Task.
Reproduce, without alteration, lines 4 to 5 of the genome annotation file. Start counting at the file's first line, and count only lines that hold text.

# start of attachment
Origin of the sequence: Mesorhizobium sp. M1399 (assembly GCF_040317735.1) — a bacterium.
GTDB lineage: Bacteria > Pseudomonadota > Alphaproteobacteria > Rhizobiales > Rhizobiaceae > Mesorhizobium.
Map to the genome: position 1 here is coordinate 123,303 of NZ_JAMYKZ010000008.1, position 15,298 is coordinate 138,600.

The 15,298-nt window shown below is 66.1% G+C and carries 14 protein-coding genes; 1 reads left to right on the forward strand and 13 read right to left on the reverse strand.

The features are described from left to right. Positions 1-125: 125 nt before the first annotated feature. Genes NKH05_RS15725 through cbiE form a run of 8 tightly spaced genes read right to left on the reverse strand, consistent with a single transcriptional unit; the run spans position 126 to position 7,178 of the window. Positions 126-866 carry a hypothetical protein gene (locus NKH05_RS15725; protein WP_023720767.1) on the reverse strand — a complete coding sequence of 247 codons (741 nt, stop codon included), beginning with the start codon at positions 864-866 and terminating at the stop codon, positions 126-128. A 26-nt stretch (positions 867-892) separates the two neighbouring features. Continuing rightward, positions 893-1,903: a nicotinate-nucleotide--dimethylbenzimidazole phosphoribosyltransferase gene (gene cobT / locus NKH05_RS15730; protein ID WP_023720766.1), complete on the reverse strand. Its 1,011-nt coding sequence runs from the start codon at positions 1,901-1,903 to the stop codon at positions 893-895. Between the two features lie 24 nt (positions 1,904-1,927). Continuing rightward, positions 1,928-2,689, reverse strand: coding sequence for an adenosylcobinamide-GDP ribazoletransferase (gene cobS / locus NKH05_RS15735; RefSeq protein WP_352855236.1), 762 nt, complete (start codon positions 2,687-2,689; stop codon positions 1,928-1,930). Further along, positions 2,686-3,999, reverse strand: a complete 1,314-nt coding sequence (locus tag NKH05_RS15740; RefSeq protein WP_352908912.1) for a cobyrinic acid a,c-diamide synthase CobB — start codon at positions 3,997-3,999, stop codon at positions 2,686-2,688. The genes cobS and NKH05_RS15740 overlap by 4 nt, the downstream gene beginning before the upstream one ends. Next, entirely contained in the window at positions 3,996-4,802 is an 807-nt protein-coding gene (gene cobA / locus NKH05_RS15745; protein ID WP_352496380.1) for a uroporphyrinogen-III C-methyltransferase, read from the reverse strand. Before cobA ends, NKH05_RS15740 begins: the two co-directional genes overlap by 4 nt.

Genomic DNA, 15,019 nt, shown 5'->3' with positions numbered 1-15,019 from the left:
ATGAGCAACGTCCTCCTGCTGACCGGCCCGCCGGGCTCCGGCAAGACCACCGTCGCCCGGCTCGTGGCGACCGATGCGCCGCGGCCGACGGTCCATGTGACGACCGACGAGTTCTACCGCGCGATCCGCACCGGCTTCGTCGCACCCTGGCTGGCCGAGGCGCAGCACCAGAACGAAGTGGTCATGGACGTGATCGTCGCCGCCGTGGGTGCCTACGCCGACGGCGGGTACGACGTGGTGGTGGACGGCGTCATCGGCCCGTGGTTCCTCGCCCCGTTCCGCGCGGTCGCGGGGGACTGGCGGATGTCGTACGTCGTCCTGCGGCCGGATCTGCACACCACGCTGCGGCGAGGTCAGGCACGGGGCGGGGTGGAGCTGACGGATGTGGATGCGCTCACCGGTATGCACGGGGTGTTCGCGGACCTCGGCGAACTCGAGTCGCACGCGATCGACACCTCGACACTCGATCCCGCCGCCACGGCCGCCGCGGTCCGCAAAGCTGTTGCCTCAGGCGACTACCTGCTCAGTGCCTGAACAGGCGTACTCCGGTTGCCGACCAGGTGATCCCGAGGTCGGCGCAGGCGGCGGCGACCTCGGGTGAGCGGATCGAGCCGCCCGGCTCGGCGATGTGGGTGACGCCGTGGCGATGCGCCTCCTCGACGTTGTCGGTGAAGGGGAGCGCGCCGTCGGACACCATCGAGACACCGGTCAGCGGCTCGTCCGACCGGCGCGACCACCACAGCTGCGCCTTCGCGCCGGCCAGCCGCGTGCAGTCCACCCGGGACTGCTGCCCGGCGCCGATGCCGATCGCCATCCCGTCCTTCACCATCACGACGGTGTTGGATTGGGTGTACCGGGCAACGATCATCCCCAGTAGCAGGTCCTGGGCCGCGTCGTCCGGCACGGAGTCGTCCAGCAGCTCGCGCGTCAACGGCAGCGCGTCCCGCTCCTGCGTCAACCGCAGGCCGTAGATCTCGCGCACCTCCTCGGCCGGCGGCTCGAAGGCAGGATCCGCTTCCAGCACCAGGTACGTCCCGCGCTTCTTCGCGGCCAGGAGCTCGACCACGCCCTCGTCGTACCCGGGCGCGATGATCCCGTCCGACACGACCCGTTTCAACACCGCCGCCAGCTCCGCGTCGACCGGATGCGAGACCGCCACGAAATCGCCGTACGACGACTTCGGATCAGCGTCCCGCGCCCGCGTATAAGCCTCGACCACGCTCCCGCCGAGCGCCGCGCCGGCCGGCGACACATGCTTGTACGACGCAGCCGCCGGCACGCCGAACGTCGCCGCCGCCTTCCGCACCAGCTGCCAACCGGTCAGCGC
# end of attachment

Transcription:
The 15,298-nt window shown below is 66.1% G+C and carries 14 protein-coding genes; 1 reads left to right on the forward strand and 13 read right to left on the reverse strand.

The features are described from left to right. Positions 1-125: 125 nt before the first annotated feature. Genes NKH05_RS15725 through cbiE form a run of 8 tightly spaced genes read right to left on the reverse strand, consistent with a single transcriptional unit; the run spans position 126 to position 7,178 of the window. Positions 126-866 carry a hypothetical protein gene (locus NKH05_RS15725; protein WP_023720767.1) on the reverse strand — a complete coding sequence of 247 codons (741 nt, stop codon included), beginning with the start codon at positions 864-866 and terminating at the stop codon, positions 126-128. A 26-nt stretch (positions 867-892) separates the two neighbouring features. Continuing rightward, positions 893-1,903: a nicotinate-nucleotide--dimethylbenzimidazole phosphoribosyltransferase gene (gene cobT / locus NKH05_RS15730; protein ID WP_023720766.1), complete on the reverse strand. Its 1,011-nt coding sequence runs from the start codon at positions 1,901-1,903 to the stop codon at positions 893-895. Between the two features lie 24 nt (positions 1,904-1,927). Continuing rightward, positions 1,928-2,689, reverse strand: coding sequence for an adenosylcobinamide-GDP ribazoletransferase (gene cobS / locus NKH05_RS15735; RefSeq protein WP_352855236.1), 762 nt, complete (start codon positions 2,687-2,689; stop codon positions 1,928-1,930). Further along, positions 2,686-3,999, reverse strand: a complete 1,314-nt coding sequence (locus tag NKH05_RS15740; RefSeq protein WP_352908912.1) for a cobyrinic acid a,c-diamide synthase CobB — start codon at positions 3,997-3,999, stop codon at positions 2,686-2,688. The genes cobS and NKH05_RS15740 overlap by 4 nt, the downstream gene beginning before the upstream one ends. Next, entirely contained in the window at positions 3,996-4,802 is an 807-nt protein-coding gene (gene cobA / locus NKH05_RS15745; protein ID WP_352496380.1) for a uroporphyrinogen-III C-methyltransferase, read from the reverse strand. Before cobA ends, NKH05_RS15740 begins: the two co-directional genes overlap by 4 nt.